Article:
However, for farmers who wish to move to Xinjiang, there is a price to pay. If they decide to go to Xinjiang, their local household registration will be revoked, the arable land taken by the government, and their house confiscated or destroyed.

A villager in Gansu explained that the government does this to ensure that the people who move to Xinjiang do not return home. “They want you to settle down in Xinjiang forever,” the man said.

The villager also revealed that some low-income families were actually threatened to move: If they refuse to relocate to Xinjiang, their social guarantees for impoverished households will be revoked.

A member of an impoverished household who agreed to talk to Bitter Winter was aggrieved by the policy. “If you don’t go to Xinjiang, then you’re not considered an impoverished household anymore. How is that alleviating poverty? The government is manipulating the poor,” the man said angrily.

Many are reluctant to leave. From one of the villages that Bitter Winter visited, barely seven households had decided to relocate to Xinjiang.

“I’m not willing to go. The government promises many benefits now, but will back out after you go, and everything will be different,” said one farmer. “Just like last year, the authorities said they were going to alleviate poverty and promised to build roads and renovate old houses, turn the village into a tourist attraction. In the end, they didn’t build any roads, nothing at all. What the government says isn’t credible.”

The man also thinks that everyone who settles in Xinjiang is controlled by the government and has no freedom. “If you don’t want to till the land, and want to find another job, you can’t. I know people that regret going to Xinjiang. There is a stark contrast between the policies promoted by the government and the reality,” the villager explained the reasons for his mistrust of the government.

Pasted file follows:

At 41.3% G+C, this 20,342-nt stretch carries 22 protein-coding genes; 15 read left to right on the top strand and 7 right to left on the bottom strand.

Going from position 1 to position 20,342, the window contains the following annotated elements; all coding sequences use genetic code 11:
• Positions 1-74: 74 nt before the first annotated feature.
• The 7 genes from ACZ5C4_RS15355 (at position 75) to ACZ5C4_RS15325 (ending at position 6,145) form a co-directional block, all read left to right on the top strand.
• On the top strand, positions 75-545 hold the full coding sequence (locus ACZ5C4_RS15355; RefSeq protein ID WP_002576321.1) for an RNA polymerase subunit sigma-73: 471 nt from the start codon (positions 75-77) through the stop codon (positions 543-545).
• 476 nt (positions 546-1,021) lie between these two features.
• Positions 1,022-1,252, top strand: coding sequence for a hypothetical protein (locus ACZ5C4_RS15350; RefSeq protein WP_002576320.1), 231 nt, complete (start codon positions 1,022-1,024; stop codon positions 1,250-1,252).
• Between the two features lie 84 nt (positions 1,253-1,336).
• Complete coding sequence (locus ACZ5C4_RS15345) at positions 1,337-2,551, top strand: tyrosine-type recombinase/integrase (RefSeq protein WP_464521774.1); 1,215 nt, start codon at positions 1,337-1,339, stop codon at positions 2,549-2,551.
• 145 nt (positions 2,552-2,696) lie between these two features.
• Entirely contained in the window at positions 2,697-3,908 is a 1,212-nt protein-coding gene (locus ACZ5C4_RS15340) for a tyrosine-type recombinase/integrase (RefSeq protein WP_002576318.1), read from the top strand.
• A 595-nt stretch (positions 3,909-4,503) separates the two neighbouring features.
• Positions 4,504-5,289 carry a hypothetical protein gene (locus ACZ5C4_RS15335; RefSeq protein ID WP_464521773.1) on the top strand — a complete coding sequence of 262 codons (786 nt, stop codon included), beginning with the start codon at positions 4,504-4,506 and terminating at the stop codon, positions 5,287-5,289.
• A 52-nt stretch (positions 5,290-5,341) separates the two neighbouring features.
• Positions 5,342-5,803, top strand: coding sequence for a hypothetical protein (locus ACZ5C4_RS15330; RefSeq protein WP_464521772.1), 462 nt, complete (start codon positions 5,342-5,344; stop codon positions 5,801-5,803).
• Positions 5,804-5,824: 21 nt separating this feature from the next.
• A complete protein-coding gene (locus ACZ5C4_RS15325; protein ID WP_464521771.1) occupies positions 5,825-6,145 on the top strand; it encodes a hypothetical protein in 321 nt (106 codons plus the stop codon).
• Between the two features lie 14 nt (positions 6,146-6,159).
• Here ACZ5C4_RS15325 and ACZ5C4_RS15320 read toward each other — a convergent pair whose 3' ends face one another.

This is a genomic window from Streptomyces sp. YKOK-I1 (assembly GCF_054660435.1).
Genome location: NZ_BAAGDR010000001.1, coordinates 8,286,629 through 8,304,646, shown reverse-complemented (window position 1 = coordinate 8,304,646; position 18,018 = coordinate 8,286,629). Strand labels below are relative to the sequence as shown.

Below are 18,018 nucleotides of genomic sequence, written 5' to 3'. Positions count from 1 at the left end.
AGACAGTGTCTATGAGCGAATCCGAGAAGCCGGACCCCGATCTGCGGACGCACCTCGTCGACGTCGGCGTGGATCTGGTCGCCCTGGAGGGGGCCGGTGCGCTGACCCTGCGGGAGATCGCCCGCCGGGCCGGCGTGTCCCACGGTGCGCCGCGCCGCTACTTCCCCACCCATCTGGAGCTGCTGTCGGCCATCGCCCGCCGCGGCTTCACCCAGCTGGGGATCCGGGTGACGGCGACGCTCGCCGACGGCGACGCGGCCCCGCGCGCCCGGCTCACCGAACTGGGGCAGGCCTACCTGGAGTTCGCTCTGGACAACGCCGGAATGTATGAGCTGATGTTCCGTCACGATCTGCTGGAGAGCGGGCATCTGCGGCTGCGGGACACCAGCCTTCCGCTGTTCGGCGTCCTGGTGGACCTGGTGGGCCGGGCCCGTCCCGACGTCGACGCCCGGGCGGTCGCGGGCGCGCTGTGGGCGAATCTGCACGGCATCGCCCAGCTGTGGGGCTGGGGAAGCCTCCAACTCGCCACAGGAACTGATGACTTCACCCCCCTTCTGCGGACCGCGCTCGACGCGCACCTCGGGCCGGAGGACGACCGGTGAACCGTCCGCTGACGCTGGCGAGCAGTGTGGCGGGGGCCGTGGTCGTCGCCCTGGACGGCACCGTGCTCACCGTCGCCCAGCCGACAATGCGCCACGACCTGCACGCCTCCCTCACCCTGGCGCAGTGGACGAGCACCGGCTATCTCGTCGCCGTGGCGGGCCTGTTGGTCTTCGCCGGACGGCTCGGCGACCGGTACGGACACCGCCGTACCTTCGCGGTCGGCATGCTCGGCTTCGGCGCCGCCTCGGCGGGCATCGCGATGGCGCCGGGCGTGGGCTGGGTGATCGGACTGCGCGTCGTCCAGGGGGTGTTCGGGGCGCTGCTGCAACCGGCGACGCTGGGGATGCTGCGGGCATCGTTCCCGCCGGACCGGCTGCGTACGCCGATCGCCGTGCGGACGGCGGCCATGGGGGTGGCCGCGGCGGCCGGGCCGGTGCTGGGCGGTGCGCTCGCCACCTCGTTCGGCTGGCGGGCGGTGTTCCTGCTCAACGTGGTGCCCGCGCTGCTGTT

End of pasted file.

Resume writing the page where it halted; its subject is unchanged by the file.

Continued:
It is worth noting that those who move to Xinjiang must also take part in the implementation of the CCP’s “stability maintenance” policies and participate in compulsory militia exercises.

“Hanified” through mixed marriages

Mixed marriages, it seems, is another method of forced assimilation of the Uyghur people in Xinjiang. As a worker who once lived in Xinjiang’s capital Urumqi previously told Bitter Winter, Han men are enticed to move to Xinjiang and marry local girls: “As long as a Han person agrees to settle down in Xinjiang and marry an Uyghur woman, the government will give them a house as well as a few tens of thousands of yuan.”

The ensure that more mixed families appear, the recruiters are primarily looking for single men aged 18 to 40, and women who are between 18 and 35 years old to relocate to the region.

One of the interviewed people said that some people he knows were rejected to be relocated to Xinjiang because their age exceeds the prescribed limits. “The reason is that the single relocating Han must also marry Uyghurs to ‘hanify’ them. The aim of the policy is that once they have married, the Uyghur people won’t oppose anymore, and there will be stability over there,” the villager explained.